However, analyzing the UHCV, UNS4B, and NS5A cell lines, there was no significant difference in response to the exogenously added apoptotic stimuli between the cells expressing the respective HCV proteins or not (data not shown).

5. Cell death induction by the core protein is not caspase-dependent

In order to study whether caspases are involved in the process of cell death induction by the core protein, we first stimulated the core expressing UC cell line in the presence or absence of the broad spectrum caspase inhibitor zVAD-fmk. As shown in Figure 5A, the core protein induced generation of hypodiploid nuclei was only partially affected by zVAD-fmk, whereas zVAD-fmk clearly inhibited their generation stimulated by mitomycin C, etoposide, TRAIL, and anti-CD95 antibody in the Tet-on cells. In contrast, in the polyprotein expressing UHCV cell line generation and inhibition of apoptotic nuclei using different apoptotic stimuli with or without zVAD-fmk was independent of the Tet-off system (Figure 5B).
Figure 5

Influence of the HCV- core protein on caspase activation. 1 × 105 cells/ml of the UC (A, C, E) and UHCV cell lines (B) or 1 × 106 UC cells (D) were cultured for the indicated times in the presence or absence of Tet to induce specific protein expression and the broad spectrum caspase inhibitor zVAD (100 μM). The apoptotic stimuli mitomycin C (50 μg/ml), etoposide (400 ng/ml), TRAIL (40 ng/ml), and anti-CD95 antibody (100 ng/ml) were added during the last 24 h of the culture. The broad spectrum caspase inhibitor zVAD was added at day 0 if indicated. A-C: Induction of apoptosis was assessed after 48 h by flow cytometric analysis of propidium iodide staining of hypodiploid apoptotic nuclei. The mean values and standard deviation of triplicate cultures are shown (A+B). D: Cleavage of caspases-3 and -8 as well as of PARP was detected in the cell lysates by Western Blot analysis. E: Detection of the caspase activity in UC cells was performed by in vitro cleavage of the fluorogenic substrate DEVD-AMC and was measured by fluorometry at the time indicated. Apoptotic stimuli were added for 24 h. The mean values and standard deviation of triplicate cultures are given.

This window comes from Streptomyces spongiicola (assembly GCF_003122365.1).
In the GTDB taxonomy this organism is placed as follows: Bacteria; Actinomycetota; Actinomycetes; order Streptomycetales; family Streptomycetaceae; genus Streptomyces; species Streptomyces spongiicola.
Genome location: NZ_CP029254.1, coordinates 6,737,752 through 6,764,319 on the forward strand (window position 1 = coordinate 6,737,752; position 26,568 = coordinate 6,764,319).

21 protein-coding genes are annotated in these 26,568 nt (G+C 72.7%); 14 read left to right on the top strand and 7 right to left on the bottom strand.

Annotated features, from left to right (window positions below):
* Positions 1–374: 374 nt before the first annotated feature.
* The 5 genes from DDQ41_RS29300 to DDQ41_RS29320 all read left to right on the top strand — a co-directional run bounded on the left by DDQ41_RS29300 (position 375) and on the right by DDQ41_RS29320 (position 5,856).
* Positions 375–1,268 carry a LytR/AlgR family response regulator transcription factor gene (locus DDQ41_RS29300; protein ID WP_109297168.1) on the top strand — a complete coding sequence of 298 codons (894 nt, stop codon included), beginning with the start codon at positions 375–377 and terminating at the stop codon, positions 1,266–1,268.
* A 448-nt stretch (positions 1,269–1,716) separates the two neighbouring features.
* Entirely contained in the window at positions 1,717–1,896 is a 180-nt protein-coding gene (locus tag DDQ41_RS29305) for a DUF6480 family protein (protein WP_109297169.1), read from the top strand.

Despite the observation that the UC cell line was less sensitive to the receptor-mediated apoptosis pathway, an additional apoptotic effect could be observed by the core-protein (Figure 5A). This effect could only partially be inhibited by zVAD-fmk suggesting that a caspase-independent mechanism may be responsible for the core protein induced cell death.